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I am trying to describe the defect of my newly arrived electric kettle. There is a black spot in the liner, looks like a piece of the coating layer has fell off. What is the most simple and clear description? Can I say "there is a crack in the kettle liner"?

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Yes, that's fine to say. Maybe add in some more description like size, length, location of the crack when explaining it to the manufacturer. –  amanda witt Jan 28 '13 at 8:09
    
I don't get this question. Does it really need ELU to advise whether you should use "is", or some more circumspect form such as "seems to be" in a context like this? –  FumbleFingers Jan 28 '13 at 17:52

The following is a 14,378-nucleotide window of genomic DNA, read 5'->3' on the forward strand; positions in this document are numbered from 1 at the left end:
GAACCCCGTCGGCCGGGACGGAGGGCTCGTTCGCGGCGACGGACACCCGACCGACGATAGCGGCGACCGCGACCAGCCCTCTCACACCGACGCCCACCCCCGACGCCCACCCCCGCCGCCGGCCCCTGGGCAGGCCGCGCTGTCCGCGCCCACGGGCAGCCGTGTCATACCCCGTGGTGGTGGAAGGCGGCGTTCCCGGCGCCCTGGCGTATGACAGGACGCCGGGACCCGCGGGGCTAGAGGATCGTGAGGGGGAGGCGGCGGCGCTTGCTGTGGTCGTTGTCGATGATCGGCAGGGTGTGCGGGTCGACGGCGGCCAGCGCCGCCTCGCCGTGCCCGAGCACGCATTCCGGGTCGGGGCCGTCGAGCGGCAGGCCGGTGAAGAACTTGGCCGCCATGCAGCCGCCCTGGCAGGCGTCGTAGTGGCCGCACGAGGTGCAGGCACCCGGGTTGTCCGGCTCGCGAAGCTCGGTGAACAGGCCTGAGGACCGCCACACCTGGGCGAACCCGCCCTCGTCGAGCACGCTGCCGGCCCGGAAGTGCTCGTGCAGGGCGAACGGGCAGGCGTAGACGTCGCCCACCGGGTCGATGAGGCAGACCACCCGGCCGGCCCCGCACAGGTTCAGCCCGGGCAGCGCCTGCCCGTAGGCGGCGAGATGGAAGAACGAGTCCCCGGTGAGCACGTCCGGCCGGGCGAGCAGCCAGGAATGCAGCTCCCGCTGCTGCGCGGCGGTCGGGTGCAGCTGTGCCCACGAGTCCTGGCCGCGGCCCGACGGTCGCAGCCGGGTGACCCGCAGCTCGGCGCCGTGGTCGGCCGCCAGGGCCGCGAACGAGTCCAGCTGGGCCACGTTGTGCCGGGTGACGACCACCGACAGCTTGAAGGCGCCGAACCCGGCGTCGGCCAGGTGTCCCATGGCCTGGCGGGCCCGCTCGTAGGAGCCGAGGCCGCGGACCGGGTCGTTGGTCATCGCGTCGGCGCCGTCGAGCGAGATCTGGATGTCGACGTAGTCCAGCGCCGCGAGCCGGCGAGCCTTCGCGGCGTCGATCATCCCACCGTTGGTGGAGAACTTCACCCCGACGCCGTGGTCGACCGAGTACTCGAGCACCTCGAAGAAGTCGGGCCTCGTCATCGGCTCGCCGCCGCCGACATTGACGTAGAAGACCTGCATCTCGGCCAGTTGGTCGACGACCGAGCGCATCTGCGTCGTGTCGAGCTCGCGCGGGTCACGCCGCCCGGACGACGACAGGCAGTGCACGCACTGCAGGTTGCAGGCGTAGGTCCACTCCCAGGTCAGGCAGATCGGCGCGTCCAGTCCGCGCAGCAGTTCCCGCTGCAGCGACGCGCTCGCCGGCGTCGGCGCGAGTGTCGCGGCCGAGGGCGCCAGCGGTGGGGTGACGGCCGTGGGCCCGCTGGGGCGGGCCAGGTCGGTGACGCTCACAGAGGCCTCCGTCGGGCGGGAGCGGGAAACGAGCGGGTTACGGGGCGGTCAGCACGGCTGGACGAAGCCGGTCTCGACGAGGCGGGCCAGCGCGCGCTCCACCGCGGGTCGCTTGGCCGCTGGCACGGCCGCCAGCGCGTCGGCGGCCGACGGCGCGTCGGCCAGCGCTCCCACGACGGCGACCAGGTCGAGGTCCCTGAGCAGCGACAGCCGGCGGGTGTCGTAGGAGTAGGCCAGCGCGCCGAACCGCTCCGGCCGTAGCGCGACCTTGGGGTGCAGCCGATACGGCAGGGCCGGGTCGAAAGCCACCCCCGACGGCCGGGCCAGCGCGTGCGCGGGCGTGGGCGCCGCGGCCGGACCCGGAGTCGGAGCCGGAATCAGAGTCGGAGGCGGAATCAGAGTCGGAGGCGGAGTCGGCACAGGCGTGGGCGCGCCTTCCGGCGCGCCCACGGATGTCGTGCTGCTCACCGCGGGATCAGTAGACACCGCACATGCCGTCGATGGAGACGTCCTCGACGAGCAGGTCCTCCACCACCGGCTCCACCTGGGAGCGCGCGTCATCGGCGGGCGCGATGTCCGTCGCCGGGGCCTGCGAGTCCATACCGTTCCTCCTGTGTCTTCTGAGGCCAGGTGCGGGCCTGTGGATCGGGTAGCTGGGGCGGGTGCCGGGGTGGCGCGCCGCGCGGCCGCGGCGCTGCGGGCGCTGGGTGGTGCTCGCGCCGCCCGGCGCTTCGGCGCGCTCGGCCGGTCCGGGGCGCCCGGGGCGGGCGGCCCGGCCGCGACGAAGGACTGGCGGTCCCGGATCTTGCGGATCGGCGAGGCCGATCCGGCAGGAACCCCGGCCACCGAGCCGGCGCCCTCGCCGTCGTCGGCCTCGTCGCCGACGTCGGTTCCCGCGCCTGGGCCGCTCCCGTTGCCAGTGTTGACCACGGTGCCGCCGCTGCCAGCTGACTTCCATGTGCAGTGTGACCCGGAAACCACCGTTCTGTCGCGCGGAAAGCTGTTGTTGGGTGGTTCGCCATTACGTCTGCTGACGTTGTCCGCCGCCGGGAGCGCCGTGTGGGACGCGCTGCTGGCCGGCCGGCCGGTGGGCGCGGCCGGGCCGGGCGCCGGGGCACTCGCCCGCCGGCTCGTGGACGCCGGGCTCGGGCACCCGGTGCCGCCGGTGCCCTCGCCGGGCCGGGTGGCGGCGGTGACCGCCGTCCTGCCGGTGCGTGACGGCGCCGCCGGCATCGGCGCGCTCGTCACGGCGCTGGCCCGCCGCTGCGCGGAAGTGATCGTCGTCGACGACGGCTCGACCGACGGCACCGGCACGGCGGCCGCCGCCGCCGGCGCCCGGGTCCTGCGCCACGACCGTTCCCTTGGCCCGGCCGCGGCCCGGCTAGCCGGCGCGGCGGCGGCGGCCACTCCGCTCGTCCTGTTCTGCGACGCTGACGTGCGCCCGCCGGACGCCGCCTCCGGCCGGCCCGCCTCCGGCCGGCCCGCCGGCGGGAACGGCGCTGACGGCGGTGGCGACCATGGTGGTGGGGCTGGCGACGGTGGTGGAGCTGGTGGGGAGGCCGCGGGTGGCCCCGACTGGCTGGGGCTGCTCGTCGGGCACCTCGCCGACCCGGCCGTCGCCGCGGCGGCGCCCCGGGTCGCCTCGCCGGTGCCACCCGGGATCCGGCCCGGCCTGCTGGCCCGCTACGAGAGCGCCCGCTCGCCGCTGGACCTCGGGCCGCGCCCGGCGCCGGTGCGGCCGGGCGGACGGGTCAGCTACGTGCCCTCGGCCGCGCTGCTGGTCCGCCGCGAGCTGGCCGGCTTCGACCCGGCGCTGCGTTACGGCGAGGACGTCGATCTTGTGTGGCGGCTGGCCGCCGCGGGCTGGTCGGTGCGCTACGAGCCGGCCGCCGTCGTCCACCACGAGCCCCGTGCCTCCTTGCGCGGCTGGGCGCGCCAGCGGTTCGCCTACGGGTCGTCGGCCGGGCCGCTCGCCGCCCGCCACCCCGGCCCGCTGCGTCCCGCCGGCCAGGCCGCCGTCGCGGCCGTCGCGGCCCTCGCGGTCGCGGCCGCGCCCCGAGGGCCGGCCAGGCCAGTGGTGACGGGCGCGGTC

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closed as too localized by FumbleFingers, Hellion, aedia λ, StoneyB, Mitch Jan 28 '13 at 19:42

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2 Answers

up vote 2 down vote accepted

You may rather say

There appears to be a crack in the kettle liner.

It appears, from your question, that you are unsure exactly what the problem is, but that you are certain that the kettle is defective. Providing additional description, as amanda suggested, would probably be helpful in your situation.

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Make THEM own it. "There's a crack in your kettle liner." This is a common sales technique--make the problem theirs to solve.

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